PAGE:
Today was the perfect weather to have "one of those days." You know what I mean? It's gloomy outside, still really cold, but that damp cold that nobody likes even if you are a "winter person"...you're not necessarily in a bad mood, but you're not exactly Ms. Sunshine either since your coffee seemed to have achieved nothing and you are wondering if it was actually a decaf in disguise...the kids are walking around your classroom like zombies, all blank stares and no energy but not the good kind of quiet, that creepy, vacant, very unproductive quiet. Am I painting a clear enough picture?
I hated those days. Those were the days when I was bored, the kids were bored, even the mice were too bored to come out and play during silent reading. NOTHING happened. No saucy behavior, no drama to deal with, no laughing, no nothing.
Talk about low morale, huh?
Speaking of low morale...I've had this piece from Ed Week on the back burner for a loooong time and this seems like just the moment to pull that rabbit out of my hat. Ya know, what with my obsession with the notion of firing an entire staff of teachers with the full support of the federal government and all. (Yup, still not over it friends, still not over it. Although I think I did hear somewhere today that the school board and the teachers union are thinking about re-opening that can of worms and going back to the negotiating table which I guess is okay, but feels a little like the damage has been done. And it stings.)
Anyhoo, Walt Gardner begins this piece with the sentence, "One of the criticisms frequently leveled at public schools is that they're run for the benefit of teachers rather than for students." Now, before you get all fired up (but down that drink you were about to throw at the screen...sip your whatever and relax), our friend Walt is not endorsing this sentiment. In fact, he is simply pointing out that this is totally ridiculous...schools are run for the benefit of children or at least they're supposed to be. Although, I don't see what's wrong with thinking about benefiting teachers too...I mean, I think we're pretty important pieces of the puzzle too.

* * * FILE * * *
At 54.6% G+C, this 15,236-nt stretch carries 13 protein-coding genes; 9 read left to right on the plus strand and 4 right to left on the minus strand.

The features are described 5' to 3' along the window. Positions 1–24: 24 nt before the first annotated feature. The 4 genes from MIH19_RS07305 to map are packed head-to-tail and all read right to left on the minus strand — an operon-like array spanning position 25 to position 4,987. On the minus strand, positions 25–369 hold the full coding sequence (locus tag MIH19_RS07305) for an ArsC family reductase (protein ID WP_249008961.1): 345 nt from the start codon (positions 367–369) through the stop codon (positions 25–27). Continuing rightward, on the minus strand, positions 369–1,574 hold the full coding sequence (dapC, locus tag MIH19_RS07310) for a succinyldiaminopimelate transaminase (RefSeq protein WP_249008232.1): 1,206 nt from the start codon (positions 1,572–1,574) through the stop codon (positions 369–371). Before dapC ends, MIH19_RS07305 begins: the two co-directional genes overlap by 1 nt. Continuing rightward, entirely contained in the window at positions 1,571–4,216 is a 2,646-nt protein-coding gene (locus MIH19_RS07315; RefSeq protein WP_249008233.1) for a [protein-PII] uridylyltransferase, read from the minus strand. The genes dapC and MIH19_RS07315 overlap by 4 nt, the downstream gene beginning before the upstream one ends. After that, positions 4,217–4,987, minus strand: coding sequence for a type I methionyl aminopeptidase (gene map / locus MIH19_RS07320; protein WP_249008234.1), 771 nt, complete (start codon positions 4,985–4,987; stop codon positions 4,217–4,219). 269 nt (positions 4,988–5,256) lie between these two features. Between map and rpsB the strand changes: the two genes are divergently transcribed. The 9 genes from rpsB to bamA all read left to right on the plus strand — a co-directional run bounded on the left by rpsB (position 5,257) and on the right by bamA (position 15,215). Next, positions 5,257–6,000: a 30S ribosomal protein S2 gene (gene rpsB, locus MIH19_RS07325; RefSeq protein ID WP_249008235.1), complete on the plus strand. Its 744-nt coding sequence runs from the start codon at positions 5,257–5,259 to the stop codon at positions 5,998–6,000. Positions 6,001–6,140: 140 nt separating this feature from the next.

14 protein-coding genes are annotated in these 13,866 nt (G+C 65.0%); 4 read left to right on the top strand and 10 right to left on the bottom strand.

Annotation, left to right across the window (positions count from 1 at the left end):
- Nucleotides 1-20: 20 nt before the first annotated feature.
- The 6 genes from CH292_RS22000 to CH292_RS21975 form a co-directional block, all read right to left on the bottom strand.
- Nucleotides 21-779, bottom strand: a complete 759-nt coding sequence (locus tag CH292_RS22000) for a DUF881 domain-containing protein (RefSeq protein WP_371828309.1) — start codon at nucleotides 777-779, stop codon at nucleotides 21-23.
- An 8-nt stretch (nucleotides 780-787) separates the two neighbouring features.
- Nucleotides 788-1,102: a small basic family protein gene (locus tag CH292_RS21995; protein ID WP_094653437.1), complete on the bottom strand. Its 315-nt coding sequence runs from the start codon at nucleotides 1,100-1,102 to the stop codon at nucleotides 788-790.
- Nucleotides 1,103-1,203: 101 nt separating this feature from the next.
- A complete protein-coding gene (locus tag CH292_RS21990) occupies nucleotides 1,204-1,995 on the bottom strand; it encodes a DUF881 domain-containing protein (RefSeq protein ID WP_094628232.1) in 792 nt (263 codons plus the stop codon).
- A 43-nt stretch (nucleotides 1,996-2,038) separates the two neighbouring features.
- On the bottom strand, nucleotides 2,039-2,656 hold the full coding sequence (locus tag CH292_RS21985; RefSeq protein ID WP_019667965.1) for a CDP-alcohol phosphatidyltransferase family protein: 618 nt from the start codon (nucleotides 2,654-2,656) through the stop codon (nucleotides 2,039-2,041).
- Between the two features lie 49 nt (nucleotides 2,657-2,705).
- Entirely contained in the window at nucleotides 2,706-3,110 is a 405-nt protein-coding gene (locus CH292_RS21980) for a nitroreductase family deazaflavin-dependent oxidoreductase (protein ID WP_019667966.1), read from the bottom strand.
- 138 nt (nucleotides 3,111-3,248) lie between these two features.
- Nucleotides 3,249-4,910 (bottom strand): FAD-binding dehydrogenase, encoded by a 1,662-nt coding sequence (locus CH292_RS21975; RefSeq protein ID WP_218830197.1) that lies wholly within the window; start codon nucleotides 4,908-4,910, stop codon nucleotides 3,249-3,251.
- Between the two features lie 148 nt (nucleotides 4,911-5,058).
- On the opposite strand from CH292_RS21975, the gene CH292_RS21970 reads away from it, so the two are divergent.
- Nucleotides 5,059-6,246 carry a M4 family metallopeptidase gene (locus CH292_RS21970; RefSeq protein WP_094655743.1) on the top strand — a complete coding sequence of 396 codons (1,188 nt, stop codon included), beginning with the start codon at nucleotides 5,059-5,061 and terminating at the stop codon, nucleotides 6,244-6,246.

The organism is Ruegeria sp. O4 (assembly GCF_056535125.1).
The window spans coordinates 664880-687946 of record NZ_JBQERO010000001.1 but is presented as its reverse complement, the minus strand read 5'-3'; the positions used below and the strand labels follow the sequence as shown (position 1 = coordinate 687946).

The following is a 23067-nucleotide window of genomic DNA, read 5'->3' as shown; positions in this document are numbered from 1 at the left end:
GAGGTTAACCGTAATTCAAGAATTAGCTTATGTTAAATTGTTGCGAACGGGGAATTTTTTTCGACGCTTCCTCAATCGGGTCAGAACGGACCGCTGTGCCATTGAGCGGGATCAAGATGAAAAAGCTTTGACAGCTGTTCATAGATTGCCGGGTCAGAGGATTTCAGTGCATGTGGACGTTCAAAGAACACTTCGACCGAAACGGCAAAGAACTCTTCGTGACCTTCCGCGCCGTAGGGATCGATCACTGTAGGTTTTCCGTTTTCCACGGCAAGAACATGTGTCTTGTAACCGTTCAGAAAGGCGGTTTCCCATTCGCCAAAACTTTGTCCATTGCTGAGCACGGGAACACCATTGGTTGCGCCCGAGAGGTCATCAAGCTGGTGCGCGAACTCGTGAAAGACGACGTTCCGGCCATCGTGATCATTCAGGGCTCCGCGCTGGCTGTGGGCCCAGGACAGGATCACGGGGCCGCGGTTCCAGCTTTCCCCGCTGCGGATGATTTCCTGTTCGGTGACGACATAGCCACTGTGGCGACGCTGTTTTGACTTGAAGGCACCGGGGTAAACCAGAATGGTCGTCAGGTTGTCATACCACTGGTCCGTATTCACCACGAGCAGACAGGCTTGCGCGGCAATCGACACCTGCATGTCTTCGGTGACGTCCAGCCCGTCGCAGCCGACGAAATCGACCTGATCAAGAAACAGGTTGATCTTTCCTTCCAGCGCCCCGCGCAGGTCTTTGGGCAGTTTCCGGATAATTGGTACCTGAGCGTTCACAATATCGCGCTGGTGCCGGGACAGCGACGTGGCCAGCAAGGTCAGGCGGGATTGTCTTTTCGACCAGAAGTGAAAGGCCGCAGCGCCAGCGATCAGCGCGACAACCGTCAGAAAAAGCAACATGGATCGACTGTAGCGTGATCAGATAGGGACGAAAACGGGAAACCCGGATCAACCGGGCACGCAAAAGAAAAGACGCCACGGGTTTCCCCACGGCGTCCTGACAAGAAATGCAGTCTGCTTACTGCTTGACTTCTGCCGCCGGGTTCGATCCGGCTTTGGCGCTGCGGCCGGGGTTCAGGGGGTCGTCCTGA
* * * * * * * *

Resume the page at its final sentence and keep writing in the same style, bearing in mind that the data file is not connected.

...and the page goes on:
Evidently Walt agrees with me, because he discusses the negative impact that demoralizing teachers can have on their students. As I found myself saying many many times, my mood set the tone in that classroom. Yes, a massive behavioral issue or lovely display of friendship could totally shift the chemistry but really REALLY when I was pissy, the room felt pissy. When I was feeling great, the room felt great too. And that's because we are human (not robots, not the devil and certainly not lazy and money grubbing as many would like to believe) and work in a setting where relating person to person is everything.
I feel like we should be singing that camp song "Do Your Ears Hang Low" except change the words to "Does Your Morale Hang Low?"
Does your morale hang low?
Does it wobble to and fro?
Can you tie it in a knot?
Can you tie it in a bow?
Can you throw it over your shoulder...
What? You've had enough? Okay, I'll stop.
My point is (and yes I DO have one) that perhaps the Powers That Be (Arne Duncan, I'm looking at YOU) never considered all the ramifications of their actions. Not only was axing a whole group of teachers guillotine style demoralizing for the teachers it happened to, I think it was demoralizing to teachers everywhere. I mean, I feel like the article announcing the firing might as well have been "Off With Their Heads: School Board Engages In Total Ass Hattery." To think that our performance, our efforts, our knowledge is to be judged by a test that our friends take over the course of a few days that make up a fraction of our school year...a day which could easily be "one of those" days that count more than any other day for the rest of the year...and that we could end up getting fired so that the school can "Turn Around" is a tad demoralizing if you ask me.
So, yes, my morale is hanging low in addition to wobbling to and fro. Thank you for asking.